9. So even though I recognize that “slips” are a part of human nature, I still beat myself up for having them. My only resolution this year (as it has been for the past 2 years as well) was to lose weight, and I have yet to succeed. I can totally relate with the Humanist cause of my “slip”. I vow to lose weight, then not work out, then feel guilty, then feel like I “should” be more determined to get there. It’s like a never-ending cycle for me. And because this cycle goes on & on, it wears me out mentally & physically. So no, I am not using my daily allotment of willpower effectively. I really need to work on dispersing it more evenly because by the end of the day I’m exhausted.

  10. Keep new year resolution has also been difficult for me. I also always start out by create a good plan and execute it few a few weeks. Then something always happens and I revert back to my old ways. I think this happens because I lose focus and my priorities change. What I think would work is to have constant reminders to help me stay focus and create small attainable goals.

  11. I relate so much to the humanist version of the “Slip” because I am one who always tries to do something then when i “slip” i get all bent out of shape because i know i shouldn’t have done that. For example when I am on a diet and trying to cut back eating I will play hockey at night and tell myself you will not eat when you get home. Whats the first thing i do ? Open the refrigerator and see whats in there to eat i obviously have zero self control , “Slip” and huff down some food or ice cream or cookies. Then I am in the shower saying to myself . Why did i do that? etc. So i can relate to that but also I am one who will say I just burn it off tomorrow at the gym or i wont eat breakfast tomorrow. That is the humanist in me.

  12. I truly enjoyed this article as I can totally relate to it. I have always wondered why I feel guilty when I do not achieve a goal I set for myself. I need to understand that “slips” are normal and I should not feel guilty, I should just continue to reach my goals. This article also helped me to understand why I always want to start a diet on Mondays as opposed to any other day of the week. I guess that’s my ego trying to find balance between my “id” which is telling me that “dieting is boring” and my superego telling me “you need to make healthier food choices”.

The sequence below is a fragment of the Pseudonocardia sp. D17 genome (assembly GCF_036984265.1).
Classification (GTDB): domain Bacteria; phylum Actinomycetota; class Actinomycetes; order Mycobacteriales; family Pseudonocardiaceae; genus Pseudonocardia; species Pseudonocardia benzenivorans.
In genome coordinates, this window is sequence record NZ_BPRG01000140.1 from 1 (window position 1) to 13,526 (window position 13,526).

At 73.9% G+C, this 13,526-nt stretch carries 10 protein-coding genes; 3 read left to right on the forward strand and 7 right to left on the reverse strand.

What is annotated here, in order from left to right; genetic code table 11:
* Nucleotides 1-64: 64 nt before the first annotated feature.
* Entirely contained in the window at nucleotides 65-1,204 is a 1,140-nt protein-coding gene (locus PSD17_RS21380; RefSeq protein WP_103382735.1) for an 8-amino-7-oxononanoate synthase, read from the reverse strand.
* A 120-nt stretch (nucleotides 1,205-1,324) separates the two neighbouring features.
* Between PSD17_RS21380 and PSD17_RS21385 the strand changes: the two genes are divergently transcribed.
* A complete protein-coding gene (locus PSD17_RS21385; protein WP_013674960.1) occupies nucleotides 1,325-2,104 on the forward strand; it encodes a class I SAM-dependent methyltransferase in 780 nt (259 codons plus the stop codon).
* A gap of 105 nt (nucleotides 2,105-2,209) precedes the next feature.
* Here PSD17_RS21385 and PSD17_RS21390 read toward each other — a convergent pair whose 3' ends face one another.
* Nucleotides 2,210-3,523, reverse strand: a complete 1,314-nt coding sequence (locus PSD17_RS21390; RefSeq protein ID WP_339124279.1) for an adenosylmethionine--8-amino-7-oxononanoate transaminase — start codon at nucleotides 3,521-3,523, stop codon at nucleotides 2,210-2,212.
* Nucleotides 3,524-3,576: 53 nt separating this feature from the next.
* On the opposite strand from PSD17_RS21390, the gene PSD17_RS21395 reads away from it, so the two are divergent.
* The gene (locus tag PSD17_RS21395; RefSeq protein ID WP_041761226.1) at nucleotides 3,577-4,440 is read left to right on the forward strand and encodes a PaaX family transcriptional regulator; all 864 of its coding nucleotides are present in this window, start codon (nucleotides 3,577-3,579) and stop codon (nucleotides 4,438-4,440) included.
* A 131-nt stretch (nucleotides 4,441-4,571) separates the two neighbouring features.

13. I love your blogs and the amount of thought that you put in them. I am guilty of not sticking to my New Year’s Resolution every…single….year… I always swear that it’s a new year, new me and here it is, July and I think I’ve restarted my year and resolution about 45 times at this point. I love the way you broke down why we think the way we do from various perspectives because it allows us to see which one may apply to us and use it to try and turn the situation around. I know it’s not too late and if we don’t succeed one day, we should pick ourselves up, dust ourselves off and try again, but sometimes it’s so much easier said than done.

    Reading this gave me hope that I can do it and you reminded me that I’m only human and I will fall off track. I just need to remember that these things will happen and it doesn’t mean I’ve failed. Hopefully I will still feel this way and remember this the next time I’m watching TV and I reach for the Oreos!!